We present a novel approach to balanced-detection stimulated Raman scattering (SRS) spectroscopy and microscopy, called In-line Balanced Detection (IBD). IBD-SRS not only completely removes high-frequency laser fluctuations, a crucial ingredient to improve signal-to-noise ratio in modulation-transfer techniques, but also passively and automatically balances the low-frequency signal variation due to spatially varying sample transmission. It takes advantage of polarization multiplexing and an inherently stable common-path geometry. A birefringent crystal before the sample creates two orthogonally polarized and collinear replicas of the Stokes pulse, with ~10-ps relative delay. The first serves as a reference pulse; the second, temporally overlapped with the pump pulse, probes the Raman response of the sample. As reference and probe pulses cross the sample at the same position, they maintain their balance during image acquisition. IBD can be implemented in any conventional SRS setup, by simply adding a few passive optical elements in the beam. We have tested its performances on a home-built multimodal laser-scanning microscope, coupled with a compact fiber-format laser source. We obtain common-mode noise rejection up to 30 dB with respect to the unbalanced case, thus reaching shot-noise-limited detection, without the need of any electronic (active) auto-balancing. We have employed IBD-SRS to distinguish different polymer beads, to locate lignin and cellulose in the walls of plant cells and to visualize the three-dimensional distribution of lipids in HuH7 and HepaRG hepatic cells. To demonstrate the suitability of IBD-SRS in scattering environments, we show a significant image-quality improvement also when measuring lipids in thick bovine liver tissues.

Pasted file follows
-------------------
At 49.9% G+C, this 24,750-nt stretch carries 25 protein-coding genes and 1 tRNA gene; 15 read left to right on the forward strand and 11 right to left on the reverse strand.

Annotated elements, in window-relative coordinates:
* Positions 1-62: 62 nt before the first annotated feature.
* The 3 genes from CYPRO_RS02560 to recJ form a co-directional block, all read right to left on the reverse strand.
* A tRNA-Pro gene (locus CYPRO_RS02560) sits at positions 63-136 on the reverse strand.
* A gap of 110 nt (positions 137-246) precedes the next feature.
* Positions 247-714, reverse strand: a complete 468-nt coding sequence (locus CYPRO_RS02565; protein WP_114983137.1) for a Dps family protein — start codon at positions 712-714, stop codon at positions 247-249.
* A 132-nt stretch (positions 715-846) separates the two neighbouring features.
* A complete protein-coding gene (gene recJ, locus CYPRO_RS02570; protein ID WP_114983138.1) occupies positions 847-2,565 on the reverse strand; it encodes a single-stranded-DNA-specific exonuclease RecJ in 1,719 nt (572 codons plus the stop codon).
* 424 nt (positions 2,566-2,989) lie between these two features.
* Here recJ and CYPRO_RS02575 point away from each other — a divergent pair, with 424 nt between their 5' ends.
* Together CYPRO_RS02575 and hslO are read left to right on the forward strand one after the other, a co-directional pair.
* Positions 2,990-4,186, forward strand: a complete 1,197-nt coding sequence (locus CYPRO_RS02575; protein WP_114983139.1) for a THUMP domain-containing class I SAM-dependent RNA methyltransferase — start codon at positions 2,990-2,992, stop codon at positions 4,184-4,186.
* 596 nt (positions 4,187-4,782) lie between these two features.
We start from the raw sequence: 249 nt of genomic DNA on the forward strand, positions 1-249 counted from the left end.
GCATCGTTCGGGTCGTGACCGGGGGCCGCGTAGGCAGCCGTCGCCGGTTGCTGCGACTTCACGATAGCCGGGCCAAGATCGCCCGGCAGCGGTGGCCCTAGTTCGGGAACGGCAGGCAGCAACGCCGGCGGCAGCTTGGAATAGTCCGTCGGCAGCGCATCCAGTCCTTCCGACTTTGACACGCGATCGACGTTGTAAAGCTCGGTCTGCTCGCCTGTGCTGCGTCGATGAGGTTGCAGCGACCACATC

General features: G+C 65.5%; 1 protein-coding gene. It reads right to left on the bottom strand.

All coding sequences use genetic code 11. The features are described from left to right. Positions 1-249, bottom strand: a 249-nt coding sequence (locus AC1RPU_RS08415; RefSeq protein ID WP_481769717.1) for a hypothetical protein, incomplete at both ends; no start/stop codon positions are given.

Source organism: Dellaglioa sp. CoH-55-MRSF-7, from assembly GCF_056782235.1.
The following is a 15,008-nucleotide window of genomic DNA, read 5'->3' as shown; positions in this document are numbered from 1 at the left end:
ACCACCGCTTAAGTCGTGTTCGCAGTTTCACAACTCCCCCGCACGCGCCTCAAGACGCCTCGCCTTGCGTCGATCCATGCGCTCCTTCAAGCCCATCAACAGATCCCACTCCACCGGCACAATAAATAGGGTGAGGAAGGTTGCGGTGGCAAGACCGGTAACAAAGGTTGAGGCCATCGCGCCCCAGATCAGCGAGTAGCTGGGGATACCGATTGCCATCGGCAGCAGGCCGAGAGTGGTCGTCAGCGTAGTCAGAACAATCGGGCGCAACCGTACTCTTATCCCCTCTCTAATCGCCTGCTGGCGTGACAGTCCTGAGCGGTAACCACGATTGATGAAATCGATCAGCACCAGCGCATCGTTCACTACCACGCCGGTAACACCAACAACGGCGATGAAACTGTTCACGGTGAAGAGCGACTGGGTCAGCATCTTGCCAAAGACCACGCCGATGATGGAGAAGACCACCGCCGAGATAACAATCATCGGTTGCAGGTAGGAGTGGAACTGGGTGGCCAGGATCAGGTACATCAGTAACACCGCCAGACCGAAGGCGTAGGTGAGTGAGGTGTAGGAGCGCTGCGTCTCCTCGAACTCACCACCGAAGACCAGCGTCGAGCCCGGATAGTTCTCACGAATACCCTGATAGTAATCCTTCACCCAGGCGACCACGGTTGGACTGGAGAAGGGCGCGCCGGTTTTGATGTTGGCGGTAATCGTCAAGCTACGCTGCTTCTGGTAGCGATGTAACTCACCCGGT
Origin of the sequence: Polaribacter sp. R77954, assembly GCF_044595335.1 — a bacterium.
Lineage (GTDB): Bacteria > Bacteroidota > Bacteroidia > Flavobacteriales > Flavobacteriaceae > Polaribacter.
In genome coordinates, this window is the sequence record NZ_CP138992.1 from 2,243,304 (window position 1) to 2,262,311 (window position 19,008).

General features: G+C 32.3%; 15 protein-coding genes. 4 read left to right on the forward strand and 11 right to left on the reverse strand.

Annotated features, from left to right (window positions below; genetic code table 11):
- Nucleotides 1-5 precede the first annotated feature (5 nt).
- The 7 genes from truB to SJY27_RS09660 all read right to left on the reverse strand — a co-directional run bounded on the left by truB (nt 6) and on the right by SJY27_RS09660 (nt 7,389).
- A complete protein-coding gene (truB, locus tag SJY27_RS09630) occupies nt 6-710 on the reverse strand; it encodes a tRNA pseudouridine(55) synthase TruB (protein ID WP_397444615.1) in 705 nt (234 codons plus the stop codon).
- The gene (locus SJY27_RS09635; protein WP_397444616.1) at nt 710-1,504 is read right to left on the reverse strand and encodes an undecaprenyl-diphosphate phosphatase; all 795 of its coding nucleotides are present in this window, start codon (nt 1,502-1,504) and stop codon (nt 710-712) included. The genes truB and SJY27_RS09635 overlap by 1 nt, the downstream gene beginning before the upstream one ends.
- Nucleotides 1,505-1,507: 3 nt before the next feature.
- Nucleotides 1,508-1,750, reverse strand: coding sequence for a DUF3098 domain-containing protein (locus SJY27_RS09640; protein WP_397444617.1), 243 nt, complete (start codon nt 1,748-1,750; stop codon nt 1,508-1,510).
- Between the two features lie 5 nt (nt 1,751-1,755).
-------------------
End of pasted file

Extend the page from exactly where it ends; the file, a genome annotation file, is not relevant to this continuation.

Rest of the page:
Dario Polli, Francesco Crisafi, Vikas Kumar, and Giulio Cerullo, "In-line balanced detection stimulated Raman scattering microscopy from a compact fiber-format laser source (Conference Presentation)," Proc. SPIE 10505, High-Speed Biomedical Imaging and Spectroscopy III: Toward Big Data Instrumentation and Management, 105050O (Presented at SPIE BiOS: January 30, 2018; Published: 15 March 2018); https://doi.org/10.1117/12.2288393.5752179456001.
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